Portable spectrum analysis

Carry Spectrum Analysis with You

Claims are that spectrum analyzers in portable form still sustain the high performance of their benchtop brethren. I got the chance to test-drive one to see if that’s really the case.

A rapidly growing trend within the RF/microwave industry is the portability of test equipment. Such is the case with the spectrum analyzer, which now can be found in various handheld sizes. Today, several different test-and-measurement suppliers offer USB-based spectrum analyzers. Let’s take a look at one product that exemplifies this trend.

Tektronix is fully on-board the portability train, providing test equipment such as the RSA306B—a portable, USB-based, real-time spectrum analyzer. The RSA306B covers a frequency range of 9 kHz to 6.2 GHz and has a measurement range of ‒160 to +20 dBm. It also is equipped with an acquisition bandwidth of 40 MHz. Moreover, a USB 3.0 cable comes included, so that the analyzer can connect to a laptop or desktop computer. The host computer provides all power, control, and data signals over the USB 3.0 cable.

The RSA306B operates with Tektronix’s SignalVu-PC software, which allows signal analysis to be performed on a laptop or desktop computer. Of course, a traditional benchtop spectrum analyzer has a display, as well as a range of buttons, for user interfacing. When operated with the RSA306B, the SignalVu-PC software essentially equips one’s computer with the display capabilities and user interfacing found on a typical spectrum analyzer.

Wide Range of Options

The RSA306B together with SignalVu-PC can perform a multitude of measurements. The free base version of SignalVu-PC offers spectrum analysis, RF power and statistics, and spectrograms. It also allows for amplitude, frequency, and phase-versus- time measurements.

Furthermore, the base version of SignalVu-PC can be enhanced by purchasing any of the advanced measurement options offered by Tektronix. The various options add different measurement capabilities, such as digital modulation analysis, pulsed RF signal analysis, wireless-local-area-network (WLAN) measurements, LTE measurements, Bluetooth measurements, and more. In essence, customers can choose the options they want to accommodate their specific needs.

A Firsthand Look

Tektronix loaned me an RSA306B, so I was able to get a better sense of what it can do (Fig. 1). Of course, the first step was to install the SignalVu-PC software. Fortunately, installation was quick and painless.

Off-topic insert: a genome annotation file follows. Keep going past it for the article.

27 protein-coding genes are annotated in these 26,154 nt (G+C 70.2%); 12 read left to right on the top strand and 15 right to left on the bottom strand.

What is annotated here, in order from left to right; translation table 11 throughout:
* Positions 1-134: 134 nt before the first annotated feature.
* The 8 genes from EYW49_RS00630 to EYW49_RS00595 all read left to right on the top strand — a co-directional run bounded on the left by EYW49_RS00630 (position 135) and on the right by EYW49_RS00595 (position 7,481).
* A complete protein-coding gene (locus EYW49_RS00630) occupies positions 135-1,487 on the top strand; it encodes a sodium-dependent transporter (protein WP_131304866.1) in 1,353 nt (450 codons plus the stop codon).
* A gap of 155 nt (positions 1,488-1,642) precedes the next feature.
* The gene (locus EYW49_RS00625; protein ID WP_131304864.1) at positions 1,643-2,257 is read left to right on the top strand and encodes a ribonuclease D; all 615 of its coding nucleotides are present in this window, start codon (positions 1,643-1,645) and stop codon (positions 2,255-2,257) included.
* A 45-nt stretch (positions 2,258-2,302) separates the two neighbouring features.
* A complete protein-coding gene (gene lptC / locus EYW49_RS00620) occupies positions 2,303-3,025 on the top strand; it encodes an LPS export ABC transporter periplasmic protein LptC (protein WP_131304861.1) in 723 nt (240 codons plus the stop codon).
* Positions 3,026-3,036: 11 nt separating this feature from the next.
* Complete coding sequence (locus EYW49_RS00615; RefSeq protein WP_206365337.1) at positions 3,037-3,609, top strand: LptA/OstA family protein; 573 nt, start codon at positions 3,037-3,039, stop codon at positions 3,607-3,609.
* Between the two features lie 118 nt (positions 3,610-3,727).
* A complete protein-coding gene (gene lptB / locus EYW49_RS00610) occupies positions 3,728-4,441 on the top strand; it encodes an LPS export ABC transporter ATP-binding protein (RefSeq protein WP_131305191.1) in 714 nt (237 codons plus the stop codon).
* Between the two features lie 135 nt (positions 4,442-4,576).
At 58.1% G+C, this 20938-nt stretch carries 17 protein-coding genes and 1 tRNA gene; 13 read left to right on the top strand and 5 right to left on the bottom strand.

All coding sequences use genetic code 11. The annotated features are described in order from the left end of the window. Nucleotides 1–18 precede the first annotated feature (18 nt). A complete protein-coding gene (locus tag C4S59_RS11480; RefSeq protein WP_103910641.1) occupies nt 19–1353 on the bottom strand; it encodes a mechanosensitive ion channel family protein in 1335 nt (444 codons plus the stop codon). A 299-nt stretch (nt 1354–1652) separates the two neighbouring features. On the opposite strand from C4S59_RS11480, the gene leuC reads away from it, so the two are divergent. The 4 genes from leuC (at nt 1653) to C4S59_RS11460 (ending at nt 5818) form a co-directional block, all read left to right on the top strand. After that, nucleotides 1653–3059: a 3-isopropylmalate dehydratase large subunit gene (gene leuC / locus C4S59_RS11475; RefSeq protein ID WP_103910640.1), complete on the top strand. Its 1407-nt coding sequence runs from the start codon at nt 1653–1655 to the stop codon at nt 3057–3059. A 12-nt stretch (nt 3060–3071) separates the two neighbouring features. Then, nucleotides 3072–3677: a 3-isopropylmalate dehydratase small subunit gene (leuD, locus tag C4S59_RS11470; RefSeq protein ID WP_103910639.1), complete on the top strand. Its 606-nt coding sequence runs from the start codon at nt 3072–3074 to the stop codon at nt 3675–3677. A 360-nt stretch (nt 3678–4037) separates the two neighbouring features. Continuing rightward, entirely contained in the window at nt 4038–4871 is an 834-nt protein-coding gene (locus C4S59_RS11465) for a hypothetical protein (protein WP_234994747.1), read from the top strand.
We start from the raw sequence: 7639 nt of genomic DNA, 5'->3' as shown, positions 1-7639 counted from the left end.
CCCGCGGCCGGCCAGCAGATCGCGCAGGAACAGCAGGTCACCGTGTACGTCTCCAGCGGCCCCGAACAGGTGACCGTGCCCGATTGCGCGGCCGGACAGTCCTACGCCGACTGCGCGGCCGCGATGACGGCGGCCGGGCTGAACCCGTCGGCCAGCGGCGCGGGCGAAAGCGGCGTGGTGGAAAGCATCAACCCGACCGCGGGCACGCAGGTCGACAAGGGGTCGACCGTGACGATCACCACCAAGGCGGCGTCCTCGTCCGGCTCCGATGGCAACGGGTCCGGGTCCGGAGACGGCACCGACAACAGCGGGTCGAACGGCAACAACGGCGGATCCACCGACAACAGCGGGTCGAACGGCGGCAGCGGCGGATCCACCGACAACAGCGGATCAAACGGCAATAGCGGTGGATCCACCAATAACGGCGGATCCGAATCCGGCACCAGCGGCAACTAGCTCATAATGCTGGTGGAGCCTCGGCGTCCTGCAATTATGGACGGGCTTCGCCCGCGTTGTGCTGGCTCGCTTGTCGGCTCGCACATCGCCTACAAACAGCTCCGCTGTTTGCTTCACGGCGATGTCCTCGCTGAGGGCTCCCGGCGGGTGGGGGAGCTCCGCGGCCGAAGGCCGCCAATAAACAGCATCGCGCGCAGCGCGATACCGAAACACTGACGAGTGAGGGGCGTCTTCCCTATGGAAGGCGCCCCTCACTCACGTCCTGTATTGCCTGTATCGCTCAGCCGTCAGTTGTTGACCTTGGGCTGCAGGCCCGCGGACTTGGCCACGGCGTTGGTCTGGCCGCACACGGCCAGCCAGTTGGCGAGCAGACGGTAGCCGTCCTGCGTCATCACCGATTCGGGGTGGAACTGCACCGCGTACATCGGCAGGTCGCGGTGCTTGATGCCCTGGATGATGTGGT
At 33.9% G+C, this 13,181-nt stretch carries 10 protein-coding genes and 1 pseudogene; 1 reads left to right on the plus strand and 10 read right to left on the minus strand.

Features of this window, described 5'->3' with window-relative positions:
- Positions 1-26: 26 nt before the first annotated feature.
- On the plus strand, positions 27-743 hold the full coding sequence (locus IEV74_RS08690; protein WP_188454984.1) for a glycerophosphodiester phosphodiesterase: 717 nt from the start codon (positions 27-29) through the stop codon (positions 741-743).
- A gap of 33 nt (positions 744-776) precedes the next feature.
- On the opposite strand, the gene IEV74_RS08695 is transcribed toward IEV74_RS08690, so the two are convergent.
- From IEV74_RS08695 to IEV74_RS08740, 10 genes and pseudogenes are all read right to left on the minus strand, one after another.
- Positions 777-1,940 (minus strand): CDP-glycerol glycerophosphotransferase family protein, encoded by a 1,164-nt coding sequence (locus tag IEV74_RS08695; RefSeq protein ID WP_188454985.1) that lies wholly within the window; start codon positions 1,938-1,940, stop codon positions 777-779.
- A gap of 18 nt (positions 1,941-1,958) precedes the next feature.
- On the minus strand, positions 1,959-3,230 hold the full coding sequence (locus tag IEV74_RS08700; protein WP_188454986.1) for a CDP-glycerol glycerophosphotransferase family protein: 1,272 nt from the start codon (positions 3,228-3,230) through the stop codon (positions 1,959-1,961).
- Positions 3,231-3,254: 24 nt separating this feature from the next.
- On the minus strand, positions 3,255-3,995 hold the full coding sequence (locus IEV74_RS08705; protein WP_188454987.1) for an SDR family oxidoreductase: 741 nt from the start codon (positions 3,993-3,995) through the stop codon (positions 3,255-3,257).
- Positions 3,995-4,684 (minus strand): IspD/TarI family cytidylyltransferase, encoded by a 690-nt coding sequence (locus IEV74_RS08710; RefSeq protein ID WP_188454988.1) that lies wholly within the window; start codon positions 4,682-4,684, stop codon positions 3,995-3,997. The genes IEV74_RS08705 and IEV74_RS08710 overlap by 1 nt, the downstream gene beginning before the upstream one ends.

1. The RSA306B spectrum analyzer connects to a computer via a USB cable.

Once SignalVu-PC was installed, I was able to get started with the RSA306B. Using SignalVu-PC to view a spectrum-analyzer display on a computer is obviously a new experience for anyone who had previously only worked with benchtop analyzers. However, SignalVu-PC feels very much like a typical spectrum analyzer.

Figure 2 shows a SignalVu-PC spectrum-analyzer display of a 1.25-GHz continuous-wave (CW) signal. Here, it can be seen that the Frequency, Span, Reference Level, and Resolution Bandwidth parameters are easily accessible. In essence, those using the RSA306B with SignalVu-PC for the first time should become acclimated very quickly.

2. Illustrated here is a SignalVu-PC spectrum-analyzer display of a 1.25-GHz signal.

Pulsed RF Signal Analysis

After looking at some CW signals—which is obviously no big deal—I decided to experiment with some of the more advanced options. One in particular was the Pulsed RF measurement option.

It should be noted that each additional measurement option contains various display choices that users can add one-by-one to their assortment of selected displays. The Pulsed RF measurement option contains three display choices: Pulse Statistics, Pulse Table, and Pulse Trace. Users can analyze a number of pulse characteristics including Average ON Power, Peak Power, Average Transmitted Power, Pulse Width, Rise Time, Fall Time, and more. The Pulse Table display allows users to view whichever pulse measurements they choose in a spreadsheet format.

3. Shown is the pulse width of a 1-GHz pulsed RF signal along with a spectrum-analyzer display.

Figure 3 shows the Pulse Trace display alongside the basic Spectrum display. In this case, a 1-GHz pulsed RF signal is observed. The pulse width is set to 5 µs and the pulse period is set to 0.05 ms. Simply put, the Pulsed RF option provides users with a great deal of insight when analyzing pulsed RF signals.

Digital Modulation Analysis

Next, I decided to experiment with the General Purpose (GP) Digital Modulation analysis option, which essentially equips the RSA306B with vector-signal-analysis (VSA) capability. The GP Digital Modulation option contains a number of available displays, such as Constellation, Demod I&Q vs. Time, EVM vs. Time, Eye Diagram, Frequency Deviation vs. Time, Magnitude Error vs. Time, Phase Error vs. Time, Signal Quality, Symbol Table, and Trellis Diagram.

Figure 4 shows a constellation diagram of a 2-GHz quadrature phase-shift-keying (QPSK) signal. Also illustrated in the figure is the Symbol Table, which displays the information in a table format.

4. SignalVu-PC can analyze digitally modulated signals, such as this 2-GHz QPSK signal.

Conclusion

The RSA306B packs a great deal of measurement capability into a spectrum analyzer that can be held in one hand. This article only covers a fraction of the measurement capabilities offered by the instrument. However, I can certainly attest that the RSA306B is a product that delivers serious performance, and is worth a look for those in need of spectrum analysis on-the-go.

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